There is no known treatment to kill the oak wilt fungus other than to remove the infected trees. DEC will be managing these new infections on a site-specific basis. Management options may include removing and destroying infected trees, cutting down a buffer of adjacent trees, and/or digging trenches to cut root connections. DEC will assess the situation and adopt methods that are feasible at each location.

Property owners in affected neighborhoods will be contacted with information about the disease and the protective zones. DEC will schedule a public meeting to address questions and concerns once the extent of the disease is determined and management activities have been identified. DEC is collaborating with the town of Glenville, Schenectady County, and the local parks department in this response.

Glenville will assist with outreach efforts by including oak wilt information in their newsletters and will work with local developers to reduce the potential spread of oak wilt.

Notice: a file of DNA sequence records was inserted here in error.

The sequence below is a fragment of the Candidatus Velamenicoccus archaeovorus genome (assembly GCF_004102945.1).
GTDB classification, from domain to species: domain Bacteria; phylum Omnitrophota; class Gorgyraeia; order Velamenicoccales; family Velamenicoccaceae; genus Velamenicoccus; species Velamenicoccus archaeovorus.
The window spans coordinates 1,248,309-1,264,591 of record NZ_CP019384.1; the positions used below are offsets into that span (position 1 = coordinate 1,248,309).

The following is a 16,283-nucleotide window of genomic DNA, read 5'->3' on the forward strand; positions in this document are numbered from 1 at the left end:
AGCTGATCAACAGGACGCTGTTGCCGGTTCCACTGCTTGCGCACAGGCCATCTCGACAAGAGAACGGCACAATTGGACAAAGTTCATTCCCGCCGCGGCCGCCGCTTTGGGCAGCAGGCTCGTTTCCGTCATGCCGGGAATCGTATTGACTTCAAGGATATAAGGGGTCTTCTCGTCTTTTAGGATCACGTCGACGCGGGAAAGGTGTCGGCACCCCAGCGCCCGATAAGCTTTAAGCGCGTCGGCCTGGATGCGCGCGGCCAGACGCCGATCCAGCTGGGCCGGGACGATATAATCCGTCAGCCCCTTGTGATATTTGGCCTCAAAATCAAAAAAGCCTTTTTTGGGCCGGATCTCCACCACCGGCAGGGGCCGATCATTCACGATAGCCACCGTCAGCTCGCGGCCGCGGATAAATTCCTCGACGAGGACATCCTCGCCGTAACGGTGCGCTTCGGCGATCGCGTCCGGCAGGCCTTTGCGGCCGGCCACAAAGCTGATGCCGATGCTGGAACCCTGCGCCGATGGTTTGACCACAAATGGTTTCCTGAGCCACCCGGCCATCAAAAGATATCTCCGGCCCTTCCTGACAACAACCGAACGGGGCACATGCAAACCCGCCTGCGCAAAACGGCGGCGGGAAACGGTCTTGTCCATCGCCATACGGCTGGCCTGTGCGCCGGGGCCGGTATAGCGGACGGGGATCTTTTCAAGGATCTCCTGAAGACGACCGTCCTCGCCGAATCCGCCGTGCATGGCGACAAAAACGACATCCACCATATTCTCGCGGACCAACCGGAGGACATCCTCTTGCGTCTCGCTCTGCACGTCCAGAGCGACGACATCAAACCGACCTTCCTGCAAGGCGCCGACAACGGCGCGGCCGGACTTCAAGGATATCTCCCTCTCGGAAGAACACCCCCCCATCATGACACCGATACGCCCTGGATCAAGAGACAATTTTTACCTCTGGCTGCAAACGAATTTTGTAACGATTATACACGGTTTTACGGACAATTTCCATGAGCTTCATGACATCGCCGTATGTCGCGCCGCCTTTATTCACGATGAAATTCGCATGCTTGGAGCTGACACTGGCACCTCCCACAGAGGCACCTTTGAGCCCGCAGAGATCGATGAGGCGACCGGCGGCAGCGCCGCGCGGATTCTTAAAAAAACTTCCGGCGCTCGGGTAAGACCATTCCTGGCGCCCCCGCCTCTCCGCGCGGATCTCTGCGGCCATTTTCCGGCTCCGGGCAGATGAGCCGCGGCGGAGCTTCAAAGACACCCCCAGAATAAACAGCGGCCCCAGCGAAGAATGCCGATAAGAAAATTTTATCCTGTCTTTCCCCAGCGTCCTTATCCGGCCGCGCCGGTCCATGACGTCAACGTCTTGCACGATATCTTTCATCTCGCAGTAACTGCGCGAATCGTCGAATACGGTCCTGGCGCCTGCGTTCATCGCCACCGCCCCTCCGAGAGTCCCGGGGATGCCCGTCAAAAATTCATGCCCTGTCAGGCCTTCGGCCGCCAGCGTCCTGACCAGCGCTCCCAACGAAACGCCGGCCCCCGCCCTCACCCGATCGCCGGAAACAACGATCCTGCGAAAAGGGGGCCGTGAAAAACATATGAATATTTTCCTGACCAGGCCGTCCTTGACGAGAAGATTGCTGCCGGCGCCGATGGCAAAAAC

"We're taking this threat very seriously and are working with the DEC to support them in their efforts to mitigate any impact to our trees,"said Glenville Supervisor, Chris Koetzle.

DEC will provide outreach to tree care professionals on the identification of oak wilt and how to prevent its spread. DEC urges tree care professionals and homeowners to conduct any planned oak pruning and cutting during the winter months. Oak trees that are pruned or damaged from March through September can attract beetles that spread the disease.

Since trees can only be tested for the disease during the growing season, surveying will resume next spring. The importance of the public in finding these infection sites is paramount, and DEC asks the public to be on the lookout next summer for oak trees that suddenly lose most or all of their leaves during the months of July and August. To report these occurrences, email photos of symptomatic trees to foresthealth@dec.ny.gov or call the Forest Health Information Line at 1-866-640-0652.